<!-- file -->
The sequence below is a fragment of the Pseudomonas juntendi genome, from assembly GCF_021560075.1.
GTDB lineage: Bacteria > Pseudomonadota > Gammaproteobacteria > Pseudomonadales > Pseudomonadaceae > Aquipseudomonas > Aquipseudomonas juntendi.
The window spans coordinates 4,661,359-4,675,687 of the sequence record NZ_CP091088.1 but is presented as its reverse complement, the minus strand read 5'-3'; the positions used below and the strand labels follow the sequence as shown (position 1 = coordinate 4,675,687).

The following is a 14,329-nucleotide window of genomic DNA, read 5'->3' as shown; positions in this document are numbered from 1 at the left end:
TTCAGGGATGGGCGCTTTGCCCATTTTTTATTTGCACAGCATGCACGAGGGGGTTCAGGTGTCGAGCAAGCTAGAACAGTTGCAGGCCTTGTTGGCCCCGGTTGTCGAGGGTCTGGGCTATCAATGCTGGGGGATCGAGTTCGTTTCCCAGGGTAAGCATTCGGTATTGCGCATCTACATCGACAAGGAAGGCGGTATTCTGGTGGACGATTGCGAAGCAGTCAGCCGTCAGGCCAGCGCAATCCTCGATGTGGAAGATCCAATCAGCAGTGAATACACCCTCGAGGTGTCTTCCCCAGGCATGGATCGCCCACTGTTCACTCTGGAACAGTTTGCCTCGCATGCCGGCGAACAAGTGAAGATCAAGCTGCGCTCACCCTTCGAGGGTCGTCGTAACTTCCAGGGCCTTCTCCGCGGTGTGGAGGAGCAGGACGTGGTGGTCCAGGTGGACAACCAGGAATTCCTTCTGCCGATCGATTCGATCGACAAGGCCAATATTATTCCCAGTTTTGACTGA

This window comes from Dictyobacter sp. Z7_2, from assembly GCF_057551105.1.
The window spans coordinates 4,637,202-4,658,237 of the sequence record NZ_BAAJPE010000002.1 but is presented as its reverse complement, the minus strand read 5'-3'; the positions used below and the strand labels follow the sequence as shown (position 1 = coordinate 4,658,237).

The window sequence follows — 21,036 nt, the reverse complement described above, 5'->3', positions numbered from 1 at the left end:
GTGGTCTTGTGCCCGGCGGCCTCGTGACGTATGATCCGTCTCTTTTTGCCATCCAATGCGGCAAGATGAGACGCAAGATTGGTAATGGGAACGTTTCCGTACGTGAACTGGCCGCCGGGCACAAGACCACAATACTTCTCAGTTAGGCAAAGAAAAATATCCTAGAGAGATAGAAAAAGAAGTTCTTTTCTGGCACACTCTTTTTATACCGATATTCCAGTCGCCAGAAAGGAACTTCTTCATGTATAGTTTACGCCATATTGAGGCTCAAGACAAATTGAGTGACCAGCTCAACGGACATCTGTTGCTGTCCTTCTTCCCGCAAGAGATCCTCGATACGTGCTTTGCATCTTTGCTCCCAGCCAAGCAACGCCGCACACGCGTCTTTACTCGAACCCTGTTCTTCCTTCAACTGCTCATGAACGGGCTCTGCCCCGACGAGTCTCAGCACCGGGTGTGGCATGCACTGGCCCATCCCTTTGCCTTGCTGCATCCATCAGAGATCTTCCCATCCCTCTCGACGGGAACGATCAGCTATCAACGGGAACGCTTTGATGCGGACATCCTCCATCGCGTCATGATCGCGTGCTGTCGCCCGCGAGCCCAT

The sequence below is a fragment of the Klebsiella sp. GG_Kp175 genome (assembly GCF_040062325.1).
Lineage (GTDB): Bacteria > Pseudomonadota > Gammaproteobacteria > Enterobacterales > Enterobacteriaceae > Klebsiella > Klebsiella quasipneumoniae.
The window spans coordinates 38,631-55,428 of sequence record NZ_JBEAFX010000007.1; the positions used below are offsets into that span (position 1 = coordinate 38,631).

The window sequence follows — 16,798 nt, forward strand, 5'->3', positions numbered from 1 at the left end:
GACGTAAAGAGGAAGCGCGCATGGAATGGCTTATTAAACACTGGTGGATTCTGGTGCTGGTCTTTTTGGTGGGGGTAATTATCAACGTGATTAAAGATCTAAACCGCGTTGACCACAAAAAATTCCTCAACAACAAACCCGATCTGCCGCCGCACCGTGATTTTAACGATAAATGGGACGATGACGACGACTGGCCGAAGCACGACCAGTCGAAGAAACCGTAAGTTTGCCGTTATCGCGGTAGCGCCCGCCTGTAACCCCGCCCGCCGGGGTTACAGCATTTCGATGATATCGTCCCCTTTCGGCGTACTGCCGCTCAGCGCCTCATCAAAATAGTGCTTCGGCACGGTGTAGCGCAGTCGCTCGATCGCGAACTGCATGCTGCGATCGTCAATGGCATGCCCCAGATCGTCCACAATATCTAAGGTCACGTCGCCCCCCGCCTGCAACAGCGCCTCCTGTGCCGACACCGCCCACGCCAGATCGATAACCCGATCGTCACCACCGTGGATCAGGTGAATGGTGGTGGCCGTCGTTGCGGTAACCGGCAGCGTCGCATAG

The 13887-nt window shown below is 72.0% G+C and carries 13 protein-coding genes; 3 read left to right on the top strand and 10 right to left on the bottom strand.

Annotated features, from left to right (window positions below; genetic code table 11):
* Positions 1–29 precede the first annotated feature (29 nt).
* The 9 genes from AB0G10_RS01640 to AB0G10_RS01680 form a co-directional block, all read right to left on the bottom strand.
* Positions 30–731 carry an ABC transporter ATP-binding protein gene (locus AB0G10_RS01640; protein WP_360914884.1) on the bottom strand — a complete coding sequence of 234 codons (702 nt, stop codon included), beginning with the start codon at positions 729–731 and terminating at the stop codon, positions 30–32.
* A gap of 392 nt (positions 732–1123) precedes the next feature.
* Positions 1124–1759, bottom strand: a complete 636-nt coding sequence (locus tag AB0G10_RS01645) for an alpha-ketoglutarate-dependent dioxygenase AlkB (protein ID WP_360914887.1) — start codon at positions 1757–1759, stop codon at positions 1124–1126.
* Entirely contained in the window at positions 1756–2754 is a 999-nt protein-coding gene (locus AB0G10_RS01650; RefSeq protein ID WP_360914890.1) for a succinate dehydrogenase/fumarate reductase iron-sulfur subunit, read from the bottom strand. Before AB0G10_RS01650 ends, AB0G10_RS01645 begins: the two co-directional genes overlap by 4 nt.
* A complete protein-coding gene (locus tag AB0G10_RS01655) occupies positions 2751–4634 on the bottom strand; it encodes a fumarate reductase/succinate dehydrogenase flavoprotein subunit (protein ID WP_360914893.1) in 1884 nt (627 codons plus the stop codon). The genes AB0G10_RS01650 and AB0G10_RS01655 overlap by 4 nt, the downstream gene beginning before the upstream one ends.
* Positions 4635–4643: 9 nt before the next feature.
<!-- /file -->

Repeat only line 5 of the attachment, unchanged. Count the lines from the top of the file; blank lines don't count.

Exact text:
TTCAGGGATGGGCGCTTTGCCCATTTTTTATTTGCACAGCATGCACGAGGGGGTTCAGGTGTCGAGCAAGCTAGAACAGTTGCAGGCCTTGTTGGCCCCGGTTGTCGAGGGTCTGGGCTATCAATGCTGGGGGATCGAGTTCGTTTCCCAGGGTAAGCATTCGGTATTGCGCATCTACATCGACAAGGAAGGCGGTATTCTGGTGGACGATTGCGAAGCAGTCAGCCGTCAGGCCAGCGCAATCCTCGATGTGGAAGATCCAATCAGCAGTGAATACACCCTCGAGGTGTCTTCCCCAGGCATGGATCGCCCACTGTTCACTCTGGAACAGTTTGCCTCGCATGCCGGCGAACAAGTGAAGATCAAGCTGCGCTCACCCTTCGAGGGTCGTCGTAACTTCCAGGGCCTTCTCCGCGGTGTGGAGGAGCAGGACGTGGTGGTCCAGGTGGACAACCAGGAATTCCTTCTGCCGATCGATTCGATCGACAAGGCCAATATTATTCCCAGTTTTGACTGA